Jasper, TN sidewalk project delayed three months

Jasper, TN sidewalk project delayed three months

August 19th, 2014 by Ryan Lewis in Local Regional News

Paul Evans

Photo by Dick Cook

JASPER, Tenn. - A plan to upgrade and construct three lengthy sections of sidewalk in the downtown Jasper area has been delayed while a historical preservation survey is completed.

Mayor Paul Evans said the city has to complete the survey because one of the buildings along one of the existing sidewalk routes is on the National Register of Historic Places.

He said he hears questions from citizens about what's happening with the project every day.

"Red tape," Evans said. "Plain and simple."

The owner of every building that's more than 40 years old along the route has to fill out a questionnaire and send it back to the Tennessee Department of Transportation, officials said.

Evans said the historical study would delay the project at least three months.

"They don't tell you all of this timeline stuff at the beginning," he said. "We can't do anything else until we receive a notice to proceed."

That can't happen until the affected residents have provided all the required documentation.

"People have been wondering if we're still getting it," Evans said. "They think we've got the money. We don't have any money because we won't get it until that's finished."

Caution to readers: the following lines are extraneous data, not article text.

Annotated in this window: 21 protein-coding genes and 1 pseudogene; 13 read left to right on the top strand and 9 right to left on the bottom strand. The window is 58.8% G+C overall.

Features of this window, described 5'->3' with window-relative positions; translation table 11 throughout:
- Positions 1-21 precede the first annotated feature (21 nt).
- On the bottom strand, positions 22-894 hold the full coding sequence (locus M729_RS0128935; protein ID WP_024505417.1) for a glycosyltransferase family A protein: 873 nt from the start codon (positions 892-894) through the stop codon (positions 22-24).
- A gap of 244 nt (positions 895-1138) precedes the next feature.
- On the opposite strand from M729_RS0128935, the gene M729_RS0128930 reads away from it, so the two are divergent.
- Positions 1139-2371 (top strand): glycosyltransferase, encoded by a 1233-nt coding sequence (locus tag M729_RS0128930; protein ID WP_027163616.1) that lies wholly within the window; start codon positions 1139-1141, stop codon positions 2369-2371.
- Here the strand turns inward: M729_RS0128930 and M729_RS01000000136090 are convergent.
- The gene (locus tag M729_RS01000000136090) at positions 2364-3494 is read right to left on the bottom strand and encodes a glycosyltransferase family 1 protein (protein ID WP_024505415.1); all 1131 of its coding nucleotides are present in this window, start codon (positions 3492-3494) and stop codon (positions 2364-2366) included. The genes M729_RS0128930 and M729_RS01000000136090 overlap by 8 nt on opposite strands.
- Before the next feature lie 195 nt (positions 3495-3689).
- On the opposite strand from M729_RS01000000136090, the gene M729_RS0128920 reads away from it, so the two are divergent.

Gary Cosby, an engineer with CTI Engineers in Chattanooga, said he can't even work on the design until approval is granted by the state.

The plan will enhance significantly the sidewalks along the west side of Betsy Pack Drive from Second Avenue to Seventh Street and then continue along Seventh to the Jasper Town Hall Annex.

An additional sidewalk will be built to connect Jasper Park with Jasper Elementary School.

The city was awarded a $100,000 Transportation Alternatives Grant through the U.S. Department of Transportation, which includes 80 percent funding for the project with a 20 percent cash match from the city.

Officials said the grant requires an environmental assessment -- already completed -- as well as the historical preservation study.

Also, the sidewalks must be completed over a span of five years to meet the grant requirements.

"I can see why it's a five-year grant now," Evans said. "We do have the grant. We don't have the money, and that's where we stand. We're in the process, and we're just following the rules."

Ryan Lewis is based in Marion County. Contact him at ryan lewis34@gmail.com.